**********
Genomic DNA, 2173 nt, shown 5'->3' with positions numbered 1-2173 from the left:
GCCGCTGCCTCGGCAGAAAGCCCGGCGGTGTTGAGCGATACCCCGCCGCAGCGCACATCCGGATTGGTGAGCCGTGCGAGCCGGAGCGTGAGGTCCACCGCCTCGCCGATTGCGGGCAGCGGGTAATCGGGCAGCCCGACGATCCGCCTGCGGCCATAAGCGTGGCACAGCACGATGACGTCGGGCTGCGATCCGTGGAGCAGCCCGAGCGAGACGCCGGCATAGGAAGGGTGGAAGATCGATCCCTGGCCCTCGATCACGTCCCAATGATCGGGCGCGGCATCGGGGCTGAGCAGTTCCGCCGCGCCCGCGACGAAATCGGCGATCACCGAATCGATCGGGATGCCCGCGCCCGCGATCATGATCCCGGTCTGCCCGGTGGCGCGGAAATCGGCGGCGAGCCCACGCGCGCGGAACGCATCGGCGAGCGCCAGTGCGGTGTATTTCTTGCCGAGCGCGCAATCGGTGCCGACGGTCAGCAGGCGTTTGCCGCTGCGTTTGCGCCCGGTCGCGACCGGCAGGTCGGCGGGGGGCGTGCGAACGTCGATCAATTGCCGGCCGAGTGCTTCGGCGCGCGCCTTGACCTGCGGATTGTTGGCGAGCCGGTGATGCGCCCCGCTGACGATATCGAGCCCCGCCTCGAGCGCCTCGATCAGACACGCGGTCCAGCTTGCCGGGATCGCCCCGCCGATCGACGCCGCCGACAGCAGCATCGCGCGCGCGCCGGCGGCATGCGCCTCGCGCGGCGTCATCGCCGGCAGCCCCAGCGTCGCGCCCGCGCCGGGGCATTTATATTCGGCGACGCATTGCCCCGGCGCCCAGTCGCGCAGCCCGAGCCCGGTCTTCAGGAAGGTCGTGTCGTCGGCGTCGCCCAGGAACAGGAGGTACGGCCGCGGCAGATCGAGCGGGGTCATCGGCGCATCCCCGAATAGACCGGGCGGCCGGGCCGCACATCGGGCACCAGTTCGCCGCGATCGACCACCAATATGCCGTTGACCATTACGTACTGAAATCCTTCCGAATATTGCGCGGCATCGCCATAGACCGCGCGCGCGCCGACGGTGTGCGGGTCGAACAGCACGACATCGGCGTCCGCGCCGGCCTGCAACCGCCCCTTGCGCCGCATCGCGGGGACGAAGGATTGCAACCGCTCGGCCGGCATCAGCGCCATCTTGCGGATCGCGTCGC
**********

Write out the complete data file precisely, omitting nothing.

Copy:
Genomic DNA, 2173 nt, shown 5'->3' with positions numbered 1-2173 from the left:
GCCGCTGCCTCGGCAGAAAGCCCGGCGGTGTTGAGCGATACCCCGCCGCAGCGCACATCCGGATTGGTGAGCCGTGCGAGCCGGAGCGTGAGGTCCACCGCCTCGCCGATTGCGGGCAGCGGGTAATCGGGCAGCCCGACGATCCGCCTGCGGCCATAAGCGTGGCACAGCACGATGACGTCGGGCTGCGATCCGTGGAGCAGCCCGAGCGAGACGCCGGCATAGGAAGGGTGGAAGATCGATCCCTGGCCCTCGATCACGTCCCAATGATCGGGCGCGGCATCGGGGCTGAGCAGTTCCGCCGCGCCCGCGACGAAATCGGCGATCACCGAATCGATCGGGATGCCCGCGCCCGCGATCATGATCCCGGTCTGCCCGGTGGCGCGGAAATCGGCGGCGAGCCCACGCGCGCGGAACGCATCGGCGAGCGCCAGTGCGGTGTATTTCTTGCCGAGCGCGCAATCGGTGCCGACGGTCAGCAGGCGTTTGCCGCTGCGTTTGCGCCCGGTCGCGACCGGCAGGTCGGCGGGGGGCGTGCGAACGTCGATCAATTGCCGGCCGAGTGCTTCGGCGCGCGCCTTGACCTGCGGATTGTTGGCGAGCCGGTGATGCGCCCCGCTGACGATATCGAGCCCCGCCTCGAGCGCCTCGATCAGACACGCGGTCCAGCTTGCCGGGATCGCCCCGCCGATCGACGCCGCCGACAGCAGCATCGCGCGCGCGCCGGCGGCATGCGCCTCGCGCGGCGTCATCGCCGGCAGCCCCAGCGTCGCGCCCGCGCCGGGGCATTTATATTCGGCGACGCATTGCCCCGGCGCCCAGTCGCGCAGCCCGAGCCCGGTCTTCAGGAAGGTCGTGTCGTCGGCGTCGCCCAGGAACAGGAGGTACGGCCGCGGCAGATCGAGCGGGGTCATCGGCGCATCCCCGAATAGACCGGGCGGCCGGGCCGCACATCGGGCACCAGTTCGCCGCGATCGACCACCAATATGCCGTTGACCATTACGTACTGAAATCCTTCCGAATATTGCGCGGCATCGCCATAGACCGCGCGCGCGCCGACGGTGTGCGGGTCGAACAGCACGACATCGGCGTCCGCGCCGGCCTGCAACCGCCCCTTGCGCCGCATCGCGGGGACGAAGGATTGCAACCGCTCGGCCGGCATCAGCGCCATCTTGCGGATCGCGTCGC